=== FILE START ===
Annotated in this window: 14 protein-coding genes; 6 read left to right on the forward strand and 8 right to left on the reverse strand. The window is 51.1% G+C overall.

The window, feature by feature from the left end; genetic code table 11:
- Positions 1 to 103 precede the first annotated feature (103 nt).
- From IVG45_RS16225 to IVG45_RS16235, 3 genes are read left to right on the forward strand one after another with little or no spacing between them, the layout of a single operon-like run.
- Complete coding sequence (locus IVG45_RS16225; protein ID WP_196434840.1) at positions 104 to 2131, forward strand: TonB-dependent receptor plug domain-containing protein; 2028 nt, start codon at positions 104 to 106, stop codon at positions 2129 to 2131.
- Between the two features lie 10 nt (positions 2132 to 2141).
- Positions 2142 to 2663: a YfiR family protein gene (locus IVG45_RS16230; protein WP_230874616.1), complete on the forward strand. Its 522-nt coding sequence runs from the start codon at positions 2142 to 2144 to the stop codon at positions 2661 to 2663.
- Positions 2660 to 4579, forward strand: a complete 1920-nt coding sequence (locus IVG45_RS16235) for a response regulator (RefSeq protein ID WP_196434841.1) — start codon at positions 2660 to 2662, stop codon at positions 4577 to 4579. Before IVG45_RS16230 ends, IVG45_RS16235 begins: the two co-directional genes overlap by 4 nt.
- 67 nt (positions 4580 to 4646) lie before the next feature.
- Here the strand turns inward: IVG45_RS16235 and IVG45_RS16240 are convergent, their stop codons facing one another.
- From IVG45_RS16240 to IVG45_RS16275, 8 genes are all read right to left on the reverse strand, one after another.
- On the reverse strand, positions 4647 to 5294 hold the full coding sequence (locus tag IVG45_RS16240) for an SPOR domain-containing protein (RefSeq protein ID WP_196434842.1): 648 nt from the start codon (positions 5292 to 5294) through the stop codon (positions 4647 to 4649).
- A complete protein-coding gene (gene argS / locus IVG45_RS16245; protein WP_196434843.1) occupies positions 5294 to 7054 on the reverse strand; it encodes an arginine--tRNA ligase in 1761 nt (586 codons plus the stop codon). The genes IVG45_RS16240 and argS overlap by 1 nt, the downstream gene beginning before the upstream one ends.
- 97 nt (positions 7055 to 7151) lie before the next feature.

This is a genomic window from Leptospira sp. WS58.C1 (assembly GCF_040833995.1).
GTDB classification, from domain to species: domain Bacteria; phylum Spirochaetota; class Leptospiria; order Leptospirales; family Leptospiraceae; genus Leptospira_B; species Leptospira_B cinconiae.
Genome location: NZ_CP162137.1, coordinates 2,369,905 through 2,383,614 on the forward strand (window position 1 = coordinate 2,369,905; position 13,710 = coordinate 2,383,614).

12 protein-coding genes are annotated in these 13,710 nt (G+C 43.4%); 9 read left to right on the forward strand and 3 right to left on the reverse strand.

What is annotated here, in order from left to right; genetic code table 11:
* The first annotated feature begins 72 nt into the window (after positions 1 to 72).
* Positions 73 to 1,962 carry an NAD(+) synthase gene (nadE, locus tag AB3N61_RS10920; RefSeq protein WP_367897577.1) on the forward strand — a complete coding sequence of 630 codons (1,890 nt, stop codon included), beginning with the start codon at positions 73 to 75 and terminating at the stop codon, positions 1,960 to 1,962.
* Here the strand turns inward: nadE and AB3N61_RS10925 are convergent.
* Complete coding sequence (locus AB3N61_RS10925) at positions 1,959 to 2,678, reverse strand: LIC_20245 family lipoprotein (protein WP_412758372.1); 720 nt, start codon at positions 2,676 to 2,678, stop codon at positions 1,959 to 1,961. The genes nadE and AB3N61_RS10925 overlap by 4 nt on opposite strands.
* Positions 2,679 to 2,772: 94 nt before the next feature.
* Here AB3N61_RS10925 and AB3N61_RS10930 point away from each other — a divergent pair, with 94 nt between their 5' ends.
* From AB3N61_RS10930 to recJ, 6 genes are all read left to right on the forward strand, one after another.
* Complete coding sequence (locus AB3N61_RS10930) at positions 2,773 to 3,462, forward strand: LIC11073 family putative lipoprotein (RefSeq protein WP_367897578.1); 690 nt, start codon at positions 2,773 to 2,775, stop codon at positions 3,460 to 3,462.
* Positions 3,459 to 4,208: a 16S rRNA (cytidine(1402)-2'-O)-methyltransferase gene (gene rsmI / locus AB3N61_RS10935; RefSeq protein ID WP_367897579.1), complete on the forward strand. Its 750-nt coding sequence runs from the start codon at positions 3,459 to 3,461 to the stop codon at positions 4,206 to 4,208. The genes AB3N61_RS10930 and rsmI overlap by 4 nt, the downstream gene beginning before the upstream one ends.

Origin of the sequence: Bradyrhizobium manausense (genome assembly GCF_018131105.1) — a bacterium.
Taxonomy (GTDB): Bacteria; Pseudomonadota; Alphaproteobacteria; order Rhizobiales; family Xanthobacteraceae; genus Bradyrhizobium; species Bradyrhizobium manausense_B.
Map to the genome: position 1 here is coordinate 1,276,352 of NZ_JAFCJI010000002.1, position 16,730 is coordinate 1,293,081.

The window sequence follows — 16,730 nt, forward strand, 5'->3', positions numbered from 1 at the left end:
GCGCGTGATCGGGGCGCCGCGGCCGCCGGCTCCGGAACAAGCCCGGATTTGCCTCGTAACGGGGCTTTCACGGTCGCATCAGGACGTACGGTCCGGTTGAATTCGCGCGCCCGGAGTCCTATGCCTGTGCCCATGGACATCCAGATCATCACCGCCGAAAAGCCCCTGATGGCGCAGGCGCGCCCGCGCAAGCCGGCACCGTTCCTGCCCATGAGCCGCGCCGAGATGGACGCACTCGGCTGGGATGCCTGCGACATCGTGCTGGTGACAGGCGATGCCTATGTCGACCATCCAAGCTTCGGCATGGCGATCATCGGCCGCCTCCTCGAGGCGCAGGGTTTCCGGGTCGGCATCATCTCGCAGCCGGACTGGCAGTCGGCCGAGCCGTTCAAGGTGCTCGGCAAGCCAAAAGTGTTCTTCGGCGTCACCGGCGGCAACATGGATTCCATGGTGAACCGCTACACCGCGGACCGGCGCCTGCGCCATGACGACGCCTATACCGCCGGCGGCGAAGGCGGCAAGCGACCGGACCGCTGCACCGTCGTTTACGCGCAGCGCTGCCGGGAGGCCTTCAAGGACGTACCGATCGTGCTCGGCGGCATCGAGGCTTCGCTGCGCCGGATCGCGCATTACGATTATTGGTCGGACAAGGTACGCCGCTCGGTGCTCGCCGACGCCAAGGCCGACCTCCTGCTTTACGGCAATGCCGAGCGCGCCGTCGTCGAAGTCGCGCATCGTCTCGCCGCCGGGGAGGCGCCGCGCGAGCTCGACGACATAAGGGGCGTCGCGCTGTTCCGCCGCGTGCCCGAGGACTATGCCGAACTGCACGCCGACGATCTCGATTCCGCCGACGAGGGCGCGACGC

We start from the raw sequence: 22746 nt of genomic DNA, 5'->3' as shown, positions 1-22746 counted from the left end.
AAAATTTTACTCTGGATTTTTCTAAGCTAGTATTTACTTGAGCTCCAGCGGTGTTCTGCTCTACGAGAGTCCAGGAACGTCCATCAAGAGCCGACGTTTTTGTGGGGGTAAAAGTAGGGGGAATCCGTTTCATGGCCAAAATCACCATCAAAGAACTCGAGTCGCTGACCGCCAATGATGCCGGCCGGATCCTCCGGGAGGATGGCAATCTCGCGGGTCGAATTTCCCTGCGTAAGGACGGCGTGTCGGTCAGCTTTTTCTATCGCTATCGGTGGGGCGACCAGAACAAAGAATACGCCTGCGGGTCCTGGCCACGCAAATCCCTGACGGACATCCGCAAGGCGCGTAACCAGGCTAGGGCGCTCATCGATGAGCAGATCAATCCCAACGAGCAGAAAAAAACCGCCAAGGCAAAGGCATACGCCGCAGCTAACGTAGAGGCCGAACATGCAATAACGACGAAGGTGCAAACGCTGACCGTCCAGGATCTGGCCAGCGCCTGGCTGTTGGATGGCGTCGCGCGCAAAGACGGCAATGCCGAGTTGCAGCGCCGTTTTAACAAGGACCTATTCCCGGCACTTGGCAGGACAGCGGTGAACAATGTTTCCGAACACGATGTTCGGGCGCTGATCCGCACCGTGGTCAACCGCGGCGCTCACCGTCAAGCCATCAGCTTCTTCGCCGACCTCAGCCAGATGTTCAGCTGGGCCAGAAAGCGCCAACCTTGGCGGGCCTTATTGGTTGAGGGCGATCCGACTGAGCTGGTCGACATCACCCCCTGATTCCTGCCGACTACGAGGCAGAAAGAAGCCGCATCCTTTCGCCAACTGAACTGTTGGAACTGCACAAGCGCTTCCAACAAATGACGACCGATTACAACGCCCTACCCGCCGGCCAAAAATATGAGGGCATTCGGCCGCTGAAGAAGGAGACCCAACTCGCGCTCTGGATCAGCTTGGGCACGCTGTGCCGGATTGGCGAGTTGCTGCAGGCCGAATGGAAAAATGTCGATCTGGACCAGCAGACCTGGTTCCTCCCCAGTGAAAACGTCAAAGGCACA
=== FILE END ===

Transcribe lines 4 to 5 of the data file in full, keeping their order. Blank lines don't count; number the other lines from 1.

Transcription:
- From IVG45_RS16225 to IVG45_RS16235, 3 genes are read left to right on the forward strand one after another with little or no spacing between them, the layout of a single operon-like run.
- Complete coding sequence (locus IVG45_RS16225; protein ID WP_196434840.1) at positions 104 to 2131, forward strand: TonB-dependent receptor plug domain-containing protein; 2028 nt, start codon at positions 104 to 106, stop codon at positions 2129 to 2131.